Capitec short-seller Viceroy fined R50 million

 ·8 Sep 2021

The Financial Sector Conduct Authority (FSCA) has imposed an administrative penalty of R50 million on Viceroy Research – a short-seller that sent South Africa’s markets into a spin in 2018 by targeting Capitec bank in its reports.

The group, which dubs itself an “investigative financial research firm”, is a partnership between Aiden Lau, Fraser John Perring and Gabriel Bernarde. It is known for publishing reports and investigations into companies – which they categorise as opinions and personal views, but contain damning allegations and inflammatory positions.

Viceroy gained some prominence and credibility through its reports on Steinhoff, in which the group appeared to have ‘called it’ on the multinational around the time of its infamous crash at the end of 2017.

In 2018, the firm took aim at Capitec, alleging that the South African banking group was operating as a loan shark, warning that it was “heading for insolvency”.

The group alleged that Captiec was making unsecured loans mainly to low and middle-income households and concealing losses by refinancing loans that customers were unable to repay. At the time, it labelled Capitec “uninvestable” and called for the Reserve Bank to step in and put the bank under curatorship.

The reports caused a crash in Capitec’s share price – tanking 23% on the day it was published – and it would take weeks of reassurances and the backing of National Treasury and the South African Reserve Bank to calm market jitters around the claims.

Viceroy did not let up on its attack on Capitec, however, and published follow-up reports and responses through to July 2018, keeping the finance group’s share price under pressure. It also later took aim at other listed companies in South Africa, such as NEPI Rockcastle.

More than four years later, the FSCA has now taken action against Viceroy for the chaos it caused.

The FSCA found that Viceroy contravened Section 81(1) of the Financial Markets Act 19 of 2012 (FMA) in that during January 2018 they published false, misleading or deceptive statements, promises or forecasts regarding material facts about Capitec, which they ought reasonably to have known were not true.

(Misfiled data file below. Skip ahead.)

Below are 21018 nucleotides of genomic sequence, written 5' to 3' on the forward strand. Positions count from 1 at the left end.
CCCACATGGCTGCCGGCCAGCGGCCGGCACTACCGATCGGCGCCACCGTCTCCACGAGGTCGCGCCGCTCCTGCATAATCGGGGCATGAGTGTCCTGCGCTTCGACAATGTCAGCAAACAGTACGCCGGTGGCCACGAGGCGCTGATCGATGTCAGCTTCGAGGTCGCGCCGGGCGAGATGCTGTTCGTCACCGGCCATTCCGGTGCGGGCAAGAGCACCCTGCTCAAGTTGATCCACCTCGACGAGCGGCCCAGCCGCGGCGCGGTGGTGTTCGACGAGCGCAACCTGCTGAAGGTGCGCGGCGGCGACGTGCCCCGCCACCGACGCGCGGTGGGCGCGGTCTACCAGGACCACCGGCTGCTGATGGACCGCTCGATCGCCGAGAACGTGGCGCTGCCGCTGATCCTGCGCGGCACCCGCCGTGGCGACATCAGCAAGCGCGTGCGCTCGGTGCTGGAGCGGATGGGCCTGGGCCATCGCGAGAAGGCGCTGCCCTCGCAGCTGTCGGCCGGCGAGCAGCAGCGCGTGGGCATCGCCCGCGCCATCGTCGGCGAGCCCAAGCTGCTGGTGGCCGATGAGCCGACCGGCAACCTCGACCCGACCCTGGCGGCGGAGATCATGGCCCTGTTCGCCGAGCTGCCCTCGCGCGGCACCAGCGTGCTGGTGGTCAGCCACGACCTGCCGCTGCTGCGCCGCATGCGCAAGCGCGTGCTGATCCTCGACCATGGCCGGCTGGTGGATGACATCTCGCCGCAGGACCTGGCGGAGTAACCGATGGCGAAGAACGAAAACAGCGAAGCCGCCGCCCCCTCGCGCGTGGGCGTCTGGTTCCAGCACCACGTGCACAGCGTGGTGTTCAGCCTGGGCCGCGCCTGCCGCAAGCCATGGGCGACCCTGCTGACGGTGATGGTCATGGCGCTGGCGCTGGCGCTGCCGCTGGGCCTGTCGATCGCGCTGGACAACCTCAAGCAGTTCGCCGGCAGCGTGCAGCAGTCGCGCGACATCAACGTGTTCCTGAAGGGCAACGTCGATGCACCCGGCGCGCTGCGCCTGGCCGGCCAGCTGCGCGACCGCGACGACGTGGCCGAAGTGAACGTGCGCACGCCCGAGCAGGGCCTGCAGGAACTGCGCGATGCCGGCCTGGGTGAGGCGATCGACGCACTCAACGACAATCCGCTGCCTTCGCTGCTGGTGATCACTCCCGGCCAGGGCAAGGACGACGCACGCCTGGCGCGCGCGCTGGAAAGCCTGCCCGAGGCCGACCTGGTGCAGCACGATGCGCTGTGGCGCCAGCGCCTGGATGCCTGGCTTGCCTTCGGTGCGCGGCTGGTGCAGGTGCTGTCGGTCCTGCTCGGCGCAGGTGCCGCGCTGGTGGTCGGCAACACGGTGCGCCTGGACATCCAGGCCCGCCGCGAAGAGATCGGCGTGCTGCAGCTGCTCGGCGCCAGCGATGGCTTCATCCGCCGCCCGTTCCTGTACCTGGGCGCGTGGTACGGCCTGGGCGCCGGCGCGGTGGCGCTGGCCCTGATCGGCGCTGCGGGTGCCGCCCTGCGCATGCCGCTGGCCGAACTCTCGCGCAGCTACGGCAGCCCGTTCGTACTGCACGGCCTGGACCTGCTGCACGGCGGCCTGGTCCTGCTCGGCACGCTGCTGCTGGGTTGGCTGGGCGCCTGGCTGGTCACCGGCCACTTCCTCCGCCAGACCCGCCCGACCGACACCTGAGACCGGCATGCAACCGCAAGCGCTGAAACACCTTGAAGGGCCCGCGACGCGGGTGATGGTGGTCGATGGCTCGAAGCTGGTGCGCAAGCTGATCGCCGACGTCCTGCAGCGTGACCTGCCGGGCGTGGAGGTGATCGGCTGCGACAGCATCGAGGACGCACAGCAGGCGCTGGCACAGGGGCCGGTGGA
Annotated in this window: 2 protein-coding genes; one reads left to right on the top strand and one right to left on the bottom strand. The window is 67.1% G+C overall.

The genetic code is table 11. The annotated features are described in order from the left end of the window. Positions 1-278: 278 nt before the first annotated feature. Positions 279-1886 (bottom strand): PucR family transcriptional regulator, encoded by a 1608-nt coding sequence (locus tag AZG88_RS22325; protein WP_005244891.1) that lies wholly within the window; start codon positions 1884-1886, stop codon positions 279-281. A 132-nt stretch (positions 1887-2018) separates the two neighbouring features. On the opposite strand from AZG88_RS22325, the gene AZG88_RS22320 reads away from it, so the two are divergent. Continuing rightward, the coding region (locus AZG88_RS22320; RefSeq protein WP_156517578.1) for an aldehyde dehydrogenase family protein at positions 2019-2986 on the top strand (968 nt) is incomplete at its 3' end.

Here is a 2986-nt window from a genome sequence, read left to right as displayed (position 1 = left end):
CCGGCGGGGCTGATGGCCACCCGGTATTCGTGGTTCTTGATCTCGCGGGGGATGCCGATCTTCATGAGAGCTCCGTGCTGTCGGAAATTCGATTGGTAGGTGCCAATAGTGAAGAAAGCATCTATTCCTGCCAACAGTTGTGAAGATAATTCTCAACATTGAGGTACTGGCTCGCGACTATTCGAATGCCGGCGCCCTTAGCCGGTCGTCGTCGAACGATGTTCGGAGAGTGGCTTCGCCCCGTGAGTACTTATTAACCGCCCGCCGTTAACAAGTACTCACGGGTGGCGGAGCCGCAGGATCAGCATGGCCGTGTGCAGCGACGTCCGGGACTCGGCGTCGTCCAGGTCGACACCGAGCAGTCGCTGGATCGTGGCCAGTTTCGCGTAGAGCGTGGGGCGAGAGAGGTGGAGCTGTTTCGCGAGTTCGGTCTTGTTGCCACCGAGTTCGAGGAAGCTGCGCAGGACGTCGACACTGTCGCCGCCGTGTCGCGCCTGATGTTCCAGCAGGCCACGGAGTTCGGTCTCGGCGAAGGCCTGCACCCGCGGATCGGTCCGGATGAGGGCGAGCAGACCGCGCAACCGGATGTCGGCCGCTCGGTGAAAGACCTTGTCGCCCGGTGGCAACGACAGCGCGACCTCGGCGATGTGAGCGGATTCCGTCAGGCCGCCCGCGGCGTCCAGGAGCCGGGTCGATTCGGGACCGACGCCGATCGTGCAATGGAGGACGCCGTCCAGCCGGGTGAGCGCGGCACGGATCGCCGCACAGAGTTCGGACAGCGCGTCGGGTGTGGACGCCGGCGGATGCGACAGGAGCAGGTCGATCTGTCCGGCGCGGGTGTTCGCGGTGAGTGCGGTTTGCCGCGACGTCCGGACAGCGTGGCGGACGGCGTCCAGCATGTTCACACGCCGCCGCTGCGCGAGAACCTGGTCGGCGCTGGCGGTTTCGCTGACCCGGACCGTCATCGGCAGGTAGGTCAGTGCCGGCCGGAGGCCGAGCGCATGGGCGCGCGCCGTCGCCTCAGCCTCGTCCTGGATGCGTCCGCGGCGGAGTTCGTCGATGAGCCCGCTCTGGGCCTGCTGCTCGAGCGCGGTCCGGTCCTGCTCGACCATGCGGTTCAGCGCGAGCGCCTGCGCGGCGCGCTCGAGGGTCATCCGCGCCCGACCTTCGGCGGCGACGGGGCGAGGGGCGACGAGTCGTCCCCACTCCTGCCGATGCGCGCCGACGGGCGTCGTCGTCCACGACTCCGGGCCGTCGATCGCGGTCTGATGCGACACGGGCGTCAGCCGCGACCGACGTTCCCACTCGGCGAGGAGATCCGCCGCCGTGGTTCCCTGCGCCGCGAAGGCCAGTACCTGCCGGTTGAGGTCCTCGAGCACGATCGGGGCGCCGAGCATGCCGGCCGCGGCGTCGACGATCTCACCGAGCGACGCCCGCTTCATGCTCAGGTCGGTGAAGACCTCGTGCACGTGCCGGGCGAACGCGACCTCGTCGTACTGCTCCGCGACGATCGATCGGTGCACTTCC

“Further, notwithstanding being made aware that what they had published was false, they failed to publish full and frank corrections thereof, as required by Section 81(2) of the FMA,” it said.

FSCA commissioner, Unathi Kamlana said that the R50 million penalty is particularly significant because it shows just how far the FMA reaches.

“Although the Viceroy Research Partnership, and its partners, are not financial institutions, and are domiciled in a different jurisdiction, their comments about South African listed securities make them subject to the stipulations of the Act. The penalty also makes it clear that breaching our financial sector laws has serious consequences,” he said.

The FSCA enlisted the assistance of the Securities and Exchange Commission (SEC) in dealing with Viceroy, which is domiciled in Delaware, in the USA.

Explaining the large penalty, the FSCA said it took several factors into account. Specifically:

  • The fact that Viceroy made a concerted effort to publish the statements about Capitec as widely as possible, knowing that Capitec is a systemically important financial institution in South Africa and that these statements had the potential to trigger a run on the bank.
  • Capitec suffered significant losses and damages as a result of their reports – with its share price crashing 23.12%. Meanwhile, Viceroy, being a short-seller, gained financially from the decline in the share price.
  • The penalty would serve to deter such conduct. A contravention of section 81 of the FMA is a serious offence that can cause significant harm to investors, listed entities and the broader market, hence the need to impose a penalty that would serve as a deterrent, it said.

“Capitec is a systemically important financial institution in South Africa, therefore the respondent’s false statements, and their failure to subsequently publish corrections of these statements, posed a clear and present threat to the stability of the South African financial system,” the FSCA said.

Viceroy said it will challenge the fine.

Read: Capitec boss Gerrie Fourie on the future of South Africa’s banking sector

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